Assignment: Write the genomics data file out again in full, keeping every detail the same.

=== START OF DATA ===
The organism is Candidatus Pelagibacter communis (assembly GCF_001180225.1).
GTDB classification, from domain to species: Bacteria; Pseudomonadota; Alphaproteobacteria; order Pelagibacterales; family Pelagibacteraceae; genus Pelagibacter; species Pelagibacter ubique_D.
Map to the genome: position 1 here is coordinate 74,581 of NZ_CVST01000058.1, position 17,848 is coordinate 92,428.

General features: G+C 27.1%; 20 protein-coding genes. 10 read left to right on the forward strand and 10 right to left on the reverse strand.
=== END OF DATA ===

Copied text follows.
The organism is Candidatus Pelagibacter communis (assembly GCF_001180225.1).
GTDB classification, from domain to species: Bacteria; Pseudomonadota; Alphaproteobacteria; order Pelagibacterales; family Pelagibacteraceae; genus Pelagibacter; species Pelagibacter ubique_D.
Map to the genome: position 1 here is coordinate 74,581 of NZ_CVST01000058.1, position 17,848 is coordinate 92,428.

General features: G+C 27.1%; 20 protein-coding genes. 10 read left to right on the forward strand and 10 right to left on the reverse strand.